Shares gospel while dipping doughnuts

Busy mom finds missionary opportunity at bus stops, soccer games, carnivals

Show Sally Okura Lee a group of people waiting for a bus and she sees a group of people waiting to be taught the restored gospel. Put her to work in a high school carnival booth dipping malassadas (Portuguese doughnuts), and she may as well be out tracting with the full-time missionaries because the results are very similar.

Missionary work is an important part of life for Sister Lee, wife of Bishop Abe Lee of the Makiki Ward, Honolulu Hawaii Stake, and mother of five children, ages 4-14.She finds opportunities to teach nearly everywhere. For example, one day she felt prompted that one of the non-LDS construction workers renovating the Honolulu Tabernacle was ready to learn about the gospel, but she didn't know which worker. She prayed for guidance, and that same week as she walked through the building one of the painters smiled and said, "Good morning." They talked for a few minutes and she asked if he would like to learn more about the Church represented by the building he was painting. He readily agreed and received the missionary discussions and was baptized two months later.

Another opportunity to share the gospel came when Sister Lee met Mei Hanamura at a pre-school parenting class. Sister Lee invited her new friend and her husband home for dinner. As they sat down to eat, Mei Hanamura said, "So you are Mormons. Maybe you know my uncle, Wayson Okamoto."

They knew him; he is patriarch of the Honolulu Hawaii Stake. The Lees and Hanamuras enjoyed a friendly discussion about the Church and its doctrines. The Hanamura couple met with full-time missionaries the next week, received all the discussions, attended Church, and also studied other religions. Last Dec. 10, Mei Hanamura was baptized by Elder Yoshihiko Kikuchi of the First Quorum of the Seventy, who was then president of the Hawaii Honolulu Mission.

When a professional photographer went to the Lee home last November to take a family portrait, Sally Lee saw another opportunity to teach someone the gospel. The Lees felt the photographer had a soft, humble heart. When she went to pick up the proofs, she prayed the photographer would be interested in the gospel. As she inspected the proofs, the photographer told her about his family. She felt the conversation was an answer to her prayer. She asked if he would like to know more about families being forever. He was interested. He joined the ranks of numerous people who have come into contact with the full-time missionaries through the efforts of Sally Lee.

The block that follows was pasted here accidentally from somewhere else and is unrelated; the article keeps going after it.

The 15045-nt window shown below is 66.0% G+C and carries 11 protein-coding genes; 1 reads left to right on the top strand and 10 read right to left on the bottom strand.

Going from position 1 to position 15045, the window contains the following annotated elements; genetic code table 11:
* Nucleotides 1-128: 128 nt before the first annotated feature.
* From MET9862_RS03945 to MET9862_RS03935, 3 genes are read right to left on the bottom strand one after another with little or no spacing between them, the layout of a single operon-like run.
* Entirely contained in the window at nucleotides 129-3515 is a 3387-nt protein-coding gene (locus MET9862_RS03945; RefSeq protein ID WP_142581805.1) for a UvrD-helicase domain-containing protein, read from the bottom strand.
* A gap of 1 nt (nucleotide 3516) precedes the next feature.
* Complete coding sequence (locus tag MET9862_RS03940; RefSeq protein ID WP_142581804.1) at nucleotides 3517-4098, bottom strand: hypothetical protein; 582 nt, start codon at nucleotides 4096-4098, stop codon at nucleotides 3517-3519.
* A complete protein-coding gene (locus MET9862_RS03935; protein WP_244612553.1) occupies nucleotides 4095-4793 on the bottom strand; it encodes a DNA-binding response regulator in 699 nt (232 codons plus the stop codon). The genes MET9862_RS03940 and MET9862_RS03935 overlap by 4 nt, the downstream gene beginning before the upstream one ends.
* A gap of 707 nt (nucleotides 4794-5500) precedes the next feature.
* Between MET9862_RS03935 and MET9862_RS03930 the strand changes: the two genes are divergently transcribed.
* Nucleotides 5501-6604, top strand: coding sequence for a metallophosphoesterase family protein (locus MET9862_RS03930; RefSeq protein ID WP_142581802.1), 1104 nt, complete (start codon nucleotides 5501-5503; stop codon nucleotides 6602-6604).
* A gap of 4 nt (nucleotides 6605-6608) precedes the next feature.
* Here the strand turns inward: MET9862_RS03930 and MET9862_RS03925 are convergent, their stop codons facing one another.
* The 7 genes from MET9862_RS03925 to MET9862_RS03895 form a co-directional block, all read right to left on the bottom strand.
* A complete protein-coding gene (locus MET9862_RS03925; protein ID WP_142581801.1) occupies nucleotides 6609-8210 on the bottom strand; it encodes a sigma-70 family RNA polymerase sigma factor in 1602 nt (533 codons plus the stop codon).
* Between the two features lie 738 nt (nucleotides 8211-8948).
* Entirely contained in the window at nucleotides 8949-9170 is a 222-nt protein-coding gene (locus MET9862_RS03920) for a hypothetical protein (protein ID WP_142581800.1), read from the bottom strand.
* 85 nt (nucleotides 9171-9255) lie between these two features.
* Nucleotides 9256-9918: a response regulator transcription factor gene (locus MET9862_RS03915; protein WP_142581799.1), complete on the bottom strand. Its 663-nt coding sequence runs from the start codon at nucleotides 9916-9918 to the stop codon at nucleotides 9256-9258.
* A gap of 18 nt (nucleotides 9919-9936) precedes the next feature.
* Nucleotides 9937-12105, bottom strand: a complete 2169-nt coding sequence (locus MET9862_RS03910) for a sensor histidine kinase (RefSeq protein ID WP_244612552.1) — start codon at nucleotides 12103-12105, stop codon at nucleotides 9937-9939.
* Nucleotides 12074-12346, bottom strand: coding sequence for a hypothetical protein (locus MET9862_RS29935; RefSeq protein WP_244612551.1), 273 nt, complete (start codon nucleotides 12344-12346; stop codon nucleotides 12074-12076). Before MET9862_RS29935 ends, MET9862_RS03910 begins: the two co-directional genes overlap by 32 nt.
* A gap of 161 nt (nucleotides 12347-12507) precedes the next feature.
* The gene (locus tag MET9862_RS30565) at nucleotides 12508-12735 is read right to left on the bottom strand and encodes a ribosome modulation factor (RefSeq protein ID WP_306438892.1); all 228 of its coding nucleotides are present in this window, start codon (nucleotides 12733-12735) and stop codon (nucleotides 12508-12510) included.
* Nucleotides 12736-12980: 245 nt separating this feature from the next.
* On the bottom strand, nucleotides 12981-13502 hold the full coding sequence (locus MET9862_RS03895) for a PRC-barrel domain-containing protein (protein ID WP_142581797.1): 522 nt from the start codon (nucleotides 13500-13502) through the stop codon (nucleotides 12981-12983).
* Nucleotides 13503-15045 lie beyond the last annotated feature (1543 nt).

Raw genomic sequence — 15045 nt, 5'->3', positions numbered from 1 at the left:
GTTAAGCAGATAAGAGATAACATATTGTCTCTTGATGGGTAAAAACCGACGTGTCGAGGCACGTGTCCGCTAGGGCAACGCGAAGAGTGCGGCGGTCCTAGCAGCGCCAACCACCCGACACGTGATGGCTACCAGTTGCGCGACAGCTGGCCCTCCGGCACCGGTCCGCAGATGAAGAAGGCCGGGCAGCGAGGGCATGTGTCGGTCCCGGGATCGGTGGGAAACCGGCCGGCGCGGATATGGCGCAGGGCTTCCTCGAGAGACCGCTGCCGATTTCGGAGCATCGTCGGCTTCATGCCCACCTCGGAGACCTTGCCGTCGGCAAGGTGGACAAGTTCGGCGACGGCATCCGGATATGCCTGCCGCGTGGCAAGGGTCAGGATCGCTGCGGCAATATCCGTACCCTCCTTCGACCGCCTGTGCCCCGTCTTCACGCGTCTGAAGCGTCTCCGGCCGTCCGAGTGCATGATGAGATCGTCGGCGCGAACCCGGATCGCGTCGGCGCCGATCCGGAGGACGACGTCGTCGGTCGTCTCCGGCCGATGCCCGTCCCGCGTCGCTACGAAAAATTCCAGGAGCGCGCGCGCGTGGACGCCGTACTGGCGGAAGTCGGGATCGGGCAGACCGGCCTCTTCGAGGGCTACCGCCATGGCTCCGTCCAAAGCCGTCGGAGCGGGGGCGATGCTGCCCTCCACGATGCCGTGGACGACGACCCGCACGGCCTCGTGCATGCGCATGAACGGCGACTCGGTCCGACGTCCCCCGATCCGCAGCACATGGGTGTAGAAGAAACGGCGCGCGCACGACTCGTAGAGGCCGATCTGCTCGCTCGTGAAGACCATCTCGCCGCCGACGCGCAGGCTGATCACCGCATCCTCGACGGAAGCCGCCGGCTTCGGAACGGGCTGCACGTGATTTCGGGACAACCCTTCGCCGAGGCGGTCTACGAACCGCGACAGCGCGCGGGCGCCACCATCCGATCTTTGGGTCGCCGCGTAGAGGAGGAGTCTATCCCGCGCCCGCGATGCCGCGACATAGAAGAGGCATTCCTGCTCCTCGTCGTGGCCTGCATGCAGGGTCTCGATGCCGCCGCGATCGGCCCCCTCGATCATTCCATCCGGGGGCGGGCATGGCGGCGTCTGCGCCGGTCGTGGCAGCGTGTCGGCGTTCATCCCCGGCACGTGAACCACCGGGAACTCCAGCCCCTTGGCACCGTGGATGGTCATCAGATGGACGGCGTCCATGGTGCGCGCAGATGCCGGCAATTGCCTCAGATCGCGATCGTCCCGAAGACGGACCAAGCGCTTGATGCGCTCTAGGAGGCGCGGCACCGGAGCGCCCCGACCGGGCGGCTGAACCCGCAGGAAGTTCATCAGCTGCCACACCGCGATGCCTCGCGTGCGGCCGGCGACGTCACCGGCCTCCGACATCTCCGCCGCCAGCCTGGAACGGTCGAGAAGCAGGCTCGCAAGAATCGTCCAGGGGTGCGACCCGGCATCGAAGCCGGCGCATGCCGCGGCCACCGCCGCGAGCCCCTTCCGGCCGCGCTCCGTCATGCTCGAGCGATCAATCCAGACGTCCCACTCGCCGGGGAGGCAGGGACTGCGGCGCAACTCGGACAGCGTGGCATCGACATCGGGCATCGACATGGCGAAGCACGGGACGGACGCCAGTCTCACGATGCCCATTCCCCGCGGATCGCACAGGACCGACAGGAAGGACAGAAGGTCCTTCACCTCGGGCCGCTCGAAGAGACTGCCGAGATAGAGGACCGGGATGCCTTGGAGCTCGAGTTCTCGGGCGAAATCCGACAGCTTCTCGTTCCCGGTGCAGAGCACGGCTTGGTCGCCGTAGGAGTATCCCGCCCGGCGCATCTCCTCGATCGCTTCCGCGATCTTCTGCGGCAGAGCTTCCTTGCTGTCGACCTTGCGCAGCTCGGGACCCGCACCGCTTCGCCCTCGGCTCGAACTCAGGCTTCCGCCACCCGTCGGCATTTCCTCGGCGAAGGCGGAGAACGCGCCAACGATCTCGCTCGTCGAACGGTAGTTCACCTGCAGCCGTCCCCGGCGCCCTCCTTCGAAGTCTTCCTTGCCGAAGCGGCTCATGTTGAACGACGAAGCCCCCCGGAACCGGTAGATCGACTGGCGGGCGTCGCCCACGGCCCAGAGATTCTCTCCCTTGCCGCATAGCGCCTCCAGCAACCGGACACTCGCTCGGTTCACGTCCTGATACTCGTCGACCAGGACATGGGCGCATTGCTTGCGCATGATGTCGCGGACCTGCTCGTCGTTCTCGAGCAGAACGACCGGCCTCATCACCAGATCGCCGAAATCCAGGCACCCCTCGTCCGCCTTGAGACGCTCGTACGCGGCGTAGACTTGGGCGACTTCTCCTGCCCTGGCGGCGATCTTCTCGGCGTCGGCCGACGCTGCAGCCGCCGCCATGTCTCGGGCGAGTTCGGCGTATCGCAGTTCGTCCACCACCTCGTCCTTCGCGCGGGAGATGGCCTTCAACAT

Sister Lee, as active in her community and voluntary school efforts as she is as a member-missionary, was assigned to work in a malassada booth at a school carnival last year. Next to her, as she dipped batter in boiling hot oil, were two men who turned the doughnuts as they browned. Although the hissing of the oil and the smell of the doughnuts might detract even the most stalwart member from thinking about spiritual matters, she received a feeling that one of the volunteers was a special person with whom she should share the gospel.

"It came like a lightning bolt to my heart as though it was an assignment I just had to do," she later recalled. Their four-hour voluntary shift wore on, with hungry carnival-goers ordering malassadas, and carnival music and noise all around. As Sister Lee dipped her batter she prayed silently that somehow, in all the rush and commotion, she would have an opportunity to bring up LDS principles.

After three hours, the man next to her said to his friend, "Jon, let's switch places." That was her opportunity. For the hour remaining on their shift, she and Jon Matsuo talked about their children, her Church and how families can be together forever.

Matsuo was interested. For five days the next week, Sister Lee prayed that he and his family would be prepared spiritually so they would say "yes" when she called them to suggest setting a time and place for the first missionary lesson.

"Because of the powerful feeling I had about him and the beauty of his spirit," she recalled, "I didn't want to blow it. I really needed to do it right. I really needed the Lord's help."

With the Matsuo family on her mind, she went across town to see the May Day program at Punahou School. She sat down in the large gym to wait for the program to start when someone sitting next to her tapped her on the shoulder and said, "Aren't you the lady at the malassada booth?" It was Matsuo's wife, Patty.

Sister Lee knew the way had been opened again for her to contact that special family. The Matsuos went to the Lees' home every Wednesday night for two months to meet with missionaries. Jon Matsuo was baptized July 31, 1988, and is active in the Hawaii Kai 1st Ward.

Recently, Sister Lee met a young mother with a newborn infant. She told the mother how wonderful it would be if the child could grow up knowing the gospel of Jesus Christ. When the mother asked what that was, she invited the mother to learn more. When the mother called her two days later, she indicated she was ready to meet the missionaries.

Bishop and Sister Lee are certain that an active Church member can successfully do the Lord's work while raising a happy family, and even while dipping malassadas.